I got up at 2:30 a.m., was in the car with a French couple also staying at Jiwa Damai by 3:00 a.m., and was climbing up in the pre-dawn darkness at 4:00. Our guide used what looked like a toy flashlight – pink, plastic, and falling apart. They provided the French man with the same dinky light, and our driver gave the woman a phone with a “flashlight” feature. Activating the flashlight feature proved difficult, so instead he turned it on and locked it so the light was always on…until the phone died.
We climbed up, the guide first, then me with my headlamp (which made me feel proud and awkward, of all the climbers we saw, no one else was prepared with an adequate light). I also regularly blinded our guide who turned back to ask the only French phrase he knew, “ça va?”
He assumed I was French too until about halfway up, when he asked me and I admitted to being American.
“New York!” He said proudly, and too loudly.
“No, north of Chicago,” I said. It’s really the more recognizable midwestern landmark.
“Chiiiii-ca-go,” he said. “You like Obama?”
“Yes. I like Obama.”
“Better than Bush?”
“Much better than Bush.”
Then I went into my abbreviated thoughts on American politics:
“Bush makes BIG mess of America. He has 8 years to make this Biiiiiiiiiiiiiig mess. Now Obama is American President, everyone wants him to fix all these problems right away. They want him to make it better now. But he cannot fix 8 years and more worth of problems in two years. Many people don’t understand this. President Obama has very hard job now.”
I say all this very slowly with great care and emphasis. I have given this speech a couple of times already. My Balinese guide turns to me, nodding, smiling. Why are the Balinese always grinning like mad cats? This isn’t funny! But they do this, they laugh their problems and seriousness away.
Up and up we went in the darkness. The trail included volcanic sand and loose rock, so there was a bit of maneuvering required. Suddenly the light got hazy as a cloud enveloped us.
“Sorry,” our guide said. “It’s cloudy.”
The cloud began to sprinkle little raindrops at us. I took out my sarong and used it as a scarf. I prayed to the Hindu gods Shiva and Vishnu because those were the two I thought of first. I asked them if they could please clear the clouds away for sunrise. Then I asked Buddha too, for good measure. I tried to keep my Zen as I climbed further into the cloud. To appreciate the experience for what it was. It made me feel a little better.
When we reached the first plateau, where most people watch, our guide offered to take us a little higher. I wasn’t sure if this was worthwhile, since we weren’t going to see anything more with the cloud cover. We walked a bit towards where the crater was, and he pointed again to the next plateau.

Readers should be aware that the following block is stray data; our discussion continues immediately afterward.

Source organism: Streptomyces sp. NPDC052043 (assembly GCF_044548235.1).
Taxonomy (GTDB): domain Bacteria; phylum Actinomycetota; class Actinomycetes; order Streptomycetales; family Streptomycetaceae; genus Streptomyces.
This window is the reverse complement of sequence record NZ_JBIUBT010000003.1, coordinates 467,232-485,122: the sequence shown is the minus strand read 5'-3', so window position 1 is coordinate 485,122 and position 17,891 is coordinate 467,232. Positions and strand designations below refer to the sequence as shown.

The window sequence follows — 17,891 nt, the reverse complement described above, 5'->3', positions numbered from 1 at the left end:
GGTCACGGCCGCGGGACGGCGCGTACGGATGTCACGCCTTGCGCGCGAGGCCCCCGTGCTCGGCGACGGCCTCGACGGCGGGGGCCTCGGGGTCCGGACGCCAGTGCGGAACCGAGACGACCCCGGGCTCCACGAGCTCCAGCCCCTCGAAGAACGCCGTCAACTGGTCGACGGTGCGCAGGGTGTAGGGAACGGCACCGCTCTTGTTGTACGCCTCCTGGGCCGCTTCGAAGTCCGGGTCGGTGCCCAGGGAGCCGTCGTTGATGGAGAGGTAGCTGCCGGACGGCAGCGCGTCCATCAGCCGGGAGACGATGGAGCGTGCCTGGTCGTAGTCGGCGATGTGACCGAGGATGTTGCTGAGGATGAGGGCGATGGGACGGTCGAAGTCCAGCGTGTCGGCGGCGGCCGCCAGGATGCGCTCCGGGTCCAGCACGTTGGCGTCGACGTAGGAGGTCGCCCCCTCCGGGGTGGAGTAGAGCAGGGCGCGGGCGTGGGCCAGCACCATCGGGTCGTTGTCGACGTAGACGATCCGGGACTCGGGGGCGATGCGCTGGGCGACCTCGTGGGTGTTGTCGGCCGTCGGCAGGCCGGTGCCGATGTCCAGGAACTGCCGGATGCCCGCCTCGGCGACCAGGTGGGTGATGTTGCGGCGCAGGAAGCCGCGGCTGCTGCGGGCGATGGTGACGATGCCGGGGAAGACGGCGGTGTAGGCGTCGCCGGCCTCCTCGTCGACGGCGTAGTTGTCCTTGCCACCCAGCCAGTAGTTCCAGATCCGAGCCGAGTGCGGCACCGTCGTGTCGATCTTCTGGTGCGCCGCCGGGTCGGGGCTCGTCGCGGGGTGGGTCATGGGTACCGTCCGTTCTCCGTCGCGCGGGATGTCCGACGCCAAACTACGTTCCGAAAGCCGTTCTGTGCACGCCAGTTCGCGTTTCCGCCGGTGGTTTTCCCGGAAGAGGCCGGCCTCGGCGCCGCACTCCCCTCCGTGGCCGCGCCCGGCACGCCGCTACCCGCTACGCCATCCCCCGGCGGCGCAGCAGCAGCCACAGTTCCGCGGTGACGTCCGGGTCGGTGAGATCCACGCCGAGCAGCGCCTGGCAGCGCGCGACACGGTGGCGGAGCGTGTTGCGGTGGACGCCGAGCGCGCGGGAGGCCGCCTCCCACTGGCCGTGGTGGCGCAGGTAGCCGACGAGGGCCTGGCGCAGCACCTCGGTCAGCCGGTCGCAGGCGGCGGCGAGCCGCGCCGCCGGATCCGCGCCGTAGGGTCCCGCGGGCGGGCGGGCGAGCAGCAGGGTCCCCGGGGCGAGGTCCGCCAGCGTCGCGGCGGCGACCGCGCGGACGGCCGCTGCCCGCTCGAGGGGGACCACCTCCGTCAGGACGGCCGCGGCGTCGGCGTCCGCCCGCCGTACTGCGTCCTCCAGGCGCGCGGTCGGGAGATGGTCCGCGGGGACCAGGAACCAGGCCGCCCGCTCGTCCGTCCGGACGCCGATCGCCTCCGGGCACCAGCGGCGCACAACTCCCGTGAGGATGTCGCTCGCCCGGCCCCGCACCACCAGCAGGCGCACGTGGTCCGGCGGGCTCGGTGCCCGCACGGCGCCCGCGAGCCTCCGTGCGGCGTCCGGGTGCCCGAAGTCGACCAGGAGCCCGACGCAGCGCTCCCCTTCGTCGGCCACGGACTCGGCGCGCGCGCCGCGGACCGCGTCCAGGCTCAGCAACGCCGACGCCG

“Another 20 minutes to get up there,” he said. “You want to go? Normally people just stop here.”
“I don’t think we need to go,” I said.
“You want to go? I take you up there.”
I glanced back at the French couple and shrugged, “Sure.”
So we started climbing again. This time it was all loose volcanic sand and we were slipping backward and there was a lot of tiny volcano rocks in my Chacos. I actually took them off and scrambled up as fast as I could, sweating. I reached the top and felt gratified; it was spectacular in the blue, pre-dawn light, with or without clouds. The poor French lady came up holding the guide’s hand.
“I’m afraid of heights,” she admitted. “Now I’m afraid of getting down all that sandy stuff.”
I told her Jack Kerouac discovered that you can’t fall off a mountain when he was climbing the Matterhorn peak in California. I don’t know if it gave her any peace.
We watched the clouds gather and part, gather and part. We had a glimpse of Mt. Agung, the largest and most holy mountain in Bali. Many Balinese sleep with their heads pointed towards Mt. Agung. The sometimes saw Lake Batur down below, the largest lake in Bali. But there was no sunrise. Just blue light slowly turning grey.
Sometime during our sit on the windy mountaintop, we were delivered 3 hard-boiled eggs and 5 boiled green bananas.
The French woman said, “I thought they were going to cook the eggs on lava.”
“I thought so too.”
We shrugged and pealed our eggs, sipped our hard-earned Balinese coffee.
“False advertising,” I said.
“I want my money back,” she laughed.”No sunrise, either.”
“Nope,” I said. “But at least we can see the lake sometimes. At least it’s not raining, like it did for a moment while we were climbing.”
“I guess we’re lucky, then,” she said.
We peeled our boiled green bananas. I would have rather eaten than raw, because they get a strange, mealy texture to them boiled. They just put the whole green banana in there and turn up the heat. Hot banana ain’t my favorite but it fueled the climb down Mt. Batur.
We climbed back down the sandy trail. I dumped my Chacos out and we stared into the massive crater of the volcano. Our guide squatted down by a little hole in the rock.
“Hot,” he said. “Steam. Feel it.”
He grabbed the French woman’s hand and held it over the hot hole. Then her husband, than me. I could feel the steam coming up and condensing on my hand where it met the cold morning air. I reached a little further down. I wished I could burrow like a rabbit into the warm rock crevice.
That’s as close as we got to eggs cooked on lava. I haven’t given up hope that I’ll be served a good, volcano cooked scramble on some other adventure, though.